See this movie. It is at least as quotable as anything by Quentin Tarantino. Find it, rent it, watch it. Apart from the fashions and faded film stock, you'd swear this film was made last month.

        Schwab

    • Re:Awesome! (Score:5, Insightful)

      by snookerdoodle (123851) on Sunday March 21, 2004 @09:06PM (#8630529)
      The solution will occur when all management of all corporations gets outsourced. The truth is, Increasing Shareholder Value is the only objective, and having your corporation managed by a shrewd, talented CEO in Bangalor who gets paid $30,000 per year with no bonus or stock options is a smart thing to do.

      'not even half joking...

      Mark
      • Re:Awesome! (Score:5, Insightful)

        by demachina (71715) on Sunday March 21, 2004 @11:56PM (#8631543)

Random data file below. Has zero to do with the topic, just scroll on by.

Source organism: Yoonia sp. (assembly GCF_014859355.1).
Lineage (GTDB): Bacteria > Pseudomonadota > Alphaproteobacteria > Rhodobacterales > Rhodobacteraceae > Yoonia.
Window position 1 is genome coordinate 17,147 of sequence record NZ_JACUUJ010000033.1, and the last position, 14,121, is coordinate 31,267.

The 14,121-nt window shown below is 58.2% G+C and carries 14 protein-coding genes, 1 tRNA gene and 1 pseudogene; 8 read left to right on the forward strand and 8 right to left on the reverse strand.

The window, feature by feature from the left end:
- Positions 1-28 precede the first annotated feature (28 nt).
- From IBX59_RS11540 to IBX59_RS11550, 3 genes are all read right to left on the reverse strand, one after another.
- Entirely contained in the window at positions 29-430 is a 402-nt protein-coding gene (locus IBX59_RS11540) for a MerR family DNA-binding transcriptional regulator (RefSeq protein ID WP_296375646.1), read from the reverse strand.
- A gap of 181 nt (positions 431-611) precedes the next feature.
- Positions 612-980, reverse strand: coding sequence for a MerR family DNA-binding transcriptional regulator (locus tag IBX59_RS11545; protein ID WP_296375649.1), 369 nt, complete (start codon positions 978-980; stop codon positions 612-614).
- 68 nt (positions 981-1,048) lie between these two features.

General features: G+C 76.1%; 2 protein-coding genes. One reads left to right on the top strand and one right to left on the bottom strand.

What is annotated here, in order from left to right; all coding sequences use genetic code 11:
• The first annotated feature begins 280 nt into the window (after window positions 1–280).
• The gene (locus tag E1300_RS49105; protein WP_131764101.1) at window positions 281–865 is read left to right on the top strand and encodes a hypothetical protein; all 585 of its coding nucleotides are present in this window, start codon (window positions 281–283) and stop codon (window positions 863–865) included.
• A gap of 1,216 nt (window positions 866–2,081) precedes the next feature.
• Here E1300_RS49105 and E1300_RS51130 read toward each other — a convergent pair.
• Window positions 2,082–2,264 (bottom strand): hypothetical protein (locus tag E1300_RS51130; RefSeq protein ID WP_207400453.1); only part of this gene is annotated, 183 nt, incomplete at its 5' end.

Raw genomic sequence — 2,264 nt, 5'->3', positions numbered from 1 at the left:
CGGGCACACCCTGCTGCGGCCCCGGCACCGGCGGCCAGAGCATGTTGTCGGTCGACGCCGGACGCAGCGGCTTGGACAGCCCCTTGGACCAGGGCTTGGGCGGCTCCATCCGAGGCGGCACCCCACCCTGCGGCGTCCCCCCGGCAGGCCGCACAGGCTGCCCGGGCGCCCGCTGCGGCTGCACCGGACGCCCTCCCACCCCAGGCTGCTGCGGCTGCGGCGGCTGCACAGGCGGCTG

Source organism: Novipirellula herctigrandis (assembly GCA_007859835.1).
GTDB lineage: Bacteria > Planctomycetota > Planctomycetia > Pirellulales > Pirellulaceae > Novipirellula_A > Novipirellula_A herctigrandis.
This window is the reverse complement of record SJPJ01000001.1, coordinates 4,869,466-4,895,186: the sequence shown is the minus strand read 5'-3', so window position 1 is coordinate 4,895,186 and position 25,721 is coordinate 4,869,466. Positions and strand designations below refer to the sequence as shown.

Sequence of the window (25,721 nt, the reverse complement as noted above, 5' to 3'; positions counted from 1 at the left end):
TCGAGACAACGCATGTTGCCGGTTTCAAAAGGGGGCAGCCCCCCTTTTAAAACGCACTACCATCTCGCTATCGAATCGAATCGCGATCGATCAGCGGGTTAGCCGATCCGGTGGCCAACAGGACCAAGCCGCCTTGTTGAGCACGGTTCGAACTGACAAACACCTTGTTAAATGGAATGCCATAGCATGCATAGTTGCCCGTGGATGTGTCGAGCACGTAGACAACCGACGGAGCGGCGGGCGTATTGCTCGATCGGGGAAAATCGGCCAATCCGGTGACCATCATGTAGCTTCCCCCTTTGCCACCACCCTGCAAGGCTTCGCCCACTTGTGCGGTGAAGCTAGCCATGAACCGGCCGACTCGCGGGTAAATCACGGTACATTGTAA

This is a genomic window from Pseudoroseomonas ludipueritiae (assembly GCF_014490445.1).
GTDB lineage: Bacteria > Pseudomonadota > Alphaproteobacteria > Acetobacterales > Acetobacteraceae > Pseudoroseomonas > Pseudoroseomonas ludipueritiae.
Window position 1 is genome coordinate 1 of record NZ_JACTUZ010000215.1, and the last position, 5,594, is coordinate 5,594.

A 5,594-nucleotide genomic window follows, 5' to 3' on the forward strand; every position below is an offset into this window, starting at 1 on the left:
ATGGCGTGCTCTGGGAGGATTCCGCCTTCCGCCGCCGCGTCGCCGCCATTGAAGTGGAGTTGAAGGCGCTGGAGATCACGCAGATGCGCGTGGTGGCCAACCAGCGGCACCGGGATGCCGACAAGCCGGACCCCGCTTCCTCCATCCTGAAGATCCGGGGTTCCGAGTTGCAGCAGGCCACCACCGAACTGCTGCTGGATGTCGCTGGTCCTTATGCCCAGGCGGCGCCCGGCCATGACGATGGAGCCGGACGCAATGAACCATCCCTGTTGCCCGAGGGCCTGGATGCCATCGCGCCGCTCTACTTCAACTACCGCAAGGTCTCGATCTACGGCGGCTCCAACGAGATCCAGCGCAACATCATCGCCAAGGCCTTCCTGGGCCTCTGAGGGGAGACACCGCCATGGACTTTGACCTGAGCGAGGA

Not to worry, American executives are going to get theirs in the end. They are somewhat blinded by the wonders of cheap labor at the moment to they point that they haven't realized they are exporting capital and intellectual property in to countries that would just as soon bury America as look at it.

        It was a tolerable to export no brainer manufacturing to China but when they started exporting skill jobs, capital and intellectual property they signed their own death warrant. In industry after industry a critical mass of capital, intellectual property and expertise will develop in these outsourcing hotspots. When it does they will reach a point they don't need the obnoxius executives in the U.S. who are taking the lion's share of the wealth. They will, and in some cases already have, take all the expertise, talent, market insight and knowledge they've developed, start their own companies and bury their former American benefactors.